|Until a decade ago, the idea of ‘inclusive growth’ was not making high-octane buzz in the Capital.|
According to the latest survey report of the National Sample Survey Organisation (NSSO), around a third of rural households and one-fourth of urban ones in India are indebted. Strikingly, the indebtedness spiked between 2002 and 2012 - where the average amount as loan for each family jumped seven times in cities and over four times in rural areas.
During most of these years, the UPA government was at the helm of affairs, which was known for pursuing the agendas based on underlying of socio-economic factors rather of sheer economic growth. The theory if translated for better reckoning of the UPA’s policies, would inform that it stood for an idea of ‘inclusive India’, but in real, the policy maneuverings simmered for not yielding any substantial mark.
Even in a more shocking revelation, the finding came out of latest NSSO survey is about the extreme inequality in ‘asset ownership’ between the rich and the poor. It shows the poorest 10 per cent owned assets worth as meager as Rs 291, while the richest 10 per cent in urban locales possessed asset averaged at Rs 14.6 crore.
Certainly, such pattern of inequality is alarming and counter-poses the weak spine of new growth pattern in India – otherwise claimed inclusive and resurgent.
Another stark proof also came from the cities where the average asset value of the richest segment was Rs 5.7 crore compared to Rs 2,507 for the poorest segment. Significantly, the inequality pattern in rural areas had greater variance in income disparities - profoundly for not having the same kind of asymmetric opportunities like cities.
The cities offer opportunities as well as ground for exploitation, much following the dictates of aggressive capitalism rooted through neo-liberal policies combined with indifferent or inefficient regulations. In such backdrop, the visible sign of inequality is largely linked with skill deficit and heavy automation of service functionalities – those clearly push a significant numbers of labour force to end up as cheap labour or grip through ‘disguised unemployment’.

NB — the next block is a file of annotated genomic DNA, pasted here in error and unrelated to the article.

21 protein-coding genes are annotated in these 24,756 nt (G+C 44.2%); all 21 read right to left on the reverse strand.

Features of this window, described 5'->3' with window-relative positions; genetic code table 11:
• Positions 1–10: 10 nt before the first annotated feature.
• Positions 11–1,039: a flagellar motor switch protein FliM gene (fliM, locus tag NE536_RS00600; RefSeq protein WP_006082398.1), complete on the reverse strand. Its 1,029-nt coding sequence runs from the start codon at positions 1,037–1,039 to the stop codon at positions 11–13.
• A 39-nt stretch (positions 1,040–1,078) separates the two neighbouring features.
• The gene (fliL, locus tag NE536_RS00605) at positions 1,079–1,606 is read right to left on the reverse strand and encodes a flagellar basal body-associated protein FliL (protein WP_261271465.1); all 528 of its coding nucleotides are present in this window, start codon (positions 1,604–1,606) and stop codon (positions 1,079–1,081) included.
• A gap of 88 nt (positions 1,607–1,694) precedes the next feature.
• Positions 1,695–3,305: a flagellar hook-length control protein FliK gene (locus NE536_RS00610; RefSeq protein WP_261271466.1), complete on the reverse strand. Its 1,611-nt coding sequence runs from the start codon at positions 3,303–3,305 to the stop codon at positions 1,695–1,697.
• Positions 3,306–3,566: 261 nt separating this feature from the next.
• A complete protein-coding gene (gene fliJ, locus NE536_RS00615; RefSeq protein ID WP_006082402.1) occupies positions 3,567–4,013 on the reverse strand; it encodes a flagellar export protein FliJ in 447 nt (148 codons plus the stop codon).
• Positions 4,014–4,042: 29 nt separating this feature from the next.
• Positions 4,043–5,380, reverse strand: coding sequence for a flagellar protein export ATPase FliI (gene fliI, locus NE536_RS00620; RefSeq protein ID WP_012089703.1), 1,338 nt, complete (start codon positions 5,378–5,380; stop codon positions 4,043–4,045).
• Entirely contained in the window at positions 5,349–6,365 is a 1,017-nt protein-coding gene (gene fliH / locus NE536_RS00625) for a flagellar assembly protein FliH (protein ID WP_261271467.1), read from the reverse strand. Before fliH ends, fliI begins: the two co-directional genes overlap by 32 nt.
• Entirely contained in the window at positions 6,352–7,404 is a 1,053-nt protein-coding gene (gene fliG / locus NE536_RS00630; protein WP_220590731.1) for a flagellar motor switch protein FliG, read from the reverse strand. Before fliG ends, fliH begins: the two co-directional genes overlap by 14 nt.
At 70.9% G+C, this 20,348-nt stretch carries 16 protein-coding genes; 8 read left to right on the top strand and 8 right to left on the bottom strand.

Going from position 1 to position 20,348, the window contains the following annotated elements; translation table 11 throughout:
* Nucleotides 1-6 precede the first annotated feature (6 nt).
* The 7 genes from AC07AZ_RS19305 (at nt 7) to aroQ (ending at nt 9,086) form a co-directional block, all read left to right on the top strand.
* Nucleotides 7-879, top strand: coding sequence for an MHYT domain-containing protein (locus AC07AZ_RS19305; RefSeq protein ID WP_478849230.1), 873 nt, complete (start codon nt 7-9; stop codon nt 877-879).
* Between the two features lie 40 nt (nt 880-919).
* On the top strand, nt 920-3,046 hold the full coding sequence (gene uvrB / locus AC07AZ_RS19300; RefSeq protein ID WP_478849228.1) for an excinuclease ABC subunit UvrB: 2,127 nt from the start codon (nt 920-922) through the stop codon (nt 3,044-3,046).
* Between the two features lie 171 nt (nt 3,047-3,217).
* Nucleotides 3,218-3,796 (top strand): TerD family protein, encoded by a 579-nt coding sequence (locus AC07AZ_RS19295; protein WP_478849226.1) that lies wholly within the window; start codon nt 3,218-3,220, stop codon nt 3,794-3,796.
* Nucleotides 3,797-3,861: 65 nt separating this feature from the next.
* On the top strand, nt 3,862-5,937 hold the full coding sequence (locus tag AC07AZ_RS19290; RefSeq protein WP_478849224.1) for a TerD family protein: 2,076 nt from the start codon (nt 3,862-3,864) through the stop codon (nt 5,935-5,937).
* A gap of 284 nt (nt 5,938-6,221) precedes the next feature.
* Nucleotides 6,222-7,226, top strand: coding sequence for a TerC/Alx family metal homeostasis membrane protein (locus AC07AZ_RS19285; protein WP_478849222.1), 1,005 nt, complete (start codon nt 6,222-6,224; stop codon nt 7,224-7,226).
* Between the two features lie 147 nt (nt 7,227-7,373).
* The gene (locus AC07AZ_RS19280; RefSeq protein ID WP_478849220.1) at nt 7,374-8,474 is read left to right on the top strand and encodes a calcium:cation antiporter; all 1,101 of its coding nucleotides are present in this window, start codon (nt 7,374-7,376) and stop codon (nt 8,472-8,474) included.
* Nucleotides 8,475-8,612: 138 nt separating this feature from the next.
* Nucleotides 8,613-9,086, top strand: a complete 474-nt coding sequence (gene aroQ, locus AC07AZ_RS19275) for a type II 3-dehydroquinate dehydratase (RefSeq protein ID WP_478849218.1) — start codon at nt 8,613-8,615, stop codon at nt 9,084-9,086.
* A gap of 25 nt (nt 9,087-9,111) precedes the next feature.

In later case, the positive effects cease early with low supplementation of income from self-enterprise and low-paying jobs. Thus it makes sense that the average debt per family in cities hopped to Rs 84,625 in 2013, up from Rs 11,771 in 2002. In the rural areas, the average debt had in the same time period increased from Rs 7,539 to Rs 32,522.
In the last decade the urban housing has seen an unprecedented growth with growing urbanisation and consumption pattern, which led total 82 per cent of debt to finance housing, education and lifestyle – and merely 18 per cent on entrepreneurial activities. Effectively it ensures the urban housing boom to rest on the debt fundamentals – that is hardly risk averse in its extreme action.
The sub-prime crisis surfaced in the US housing sector with mortgage delinquencies coincided with the global economic recession – in backdrop of falling housing prices and growing demand with indifferences of housing loan return. The West lost many iconic banks including Lehman Brothers during those heady days, besides losing a culture of risk-centric banking. Indian housing market, though not in exact same scale, may enter into a situation where it will be giving already stressed banks, more reasons to be in business of risky loans.
Remarkably different, around 40 per cent of loans taken in rural areas are meant for business. There is no strong urge to ride on debt and quest as appears is for income enhancement. Here is potential of healthy growth.
The global economic scenario is no longer friendly to the emerging economies, as the western economies are signaling for their intention of pulling back the dollars from the distant land. This is basically to check the export-led growth plan of emerging economies, where they would have in comfortable position.
This signals restless time ahead for emerging economies, including India – where the domestic demand has to be leveraged as hedging option against the imminent unease at export mismatch and monetary fluctuations. The tendency for saving is likely to increase in Western countries with growing insecurity to sustain the current income.
India has to be in loggerheads at reducing the alarming inequality at its embrace – besides sustaining the income of working masses. Improving the overall business atmosphere would help while aiming the investment and growth – and on the consumption side, the domestic market needs to be targeted more by making imports of goods in limit as to boost the sick domestic manufacturing.
The praxis needs to permeate in favour of giving the idea of ‘inclusiveness’, a longing for final goal of making socio-economic disparities on check. The growth per se can’t be a panacea – neither moving away to achieve growth. The growth and inclusiveness has to be in same fold, but there is no clue any major shift is taking place in tandem with what is wishful. Beyond the buzz of growth and welfare, there is hardly any focus being laid on reducing inequality.
(Atul K Thakur can be reached at firstname.lastname@example.org)
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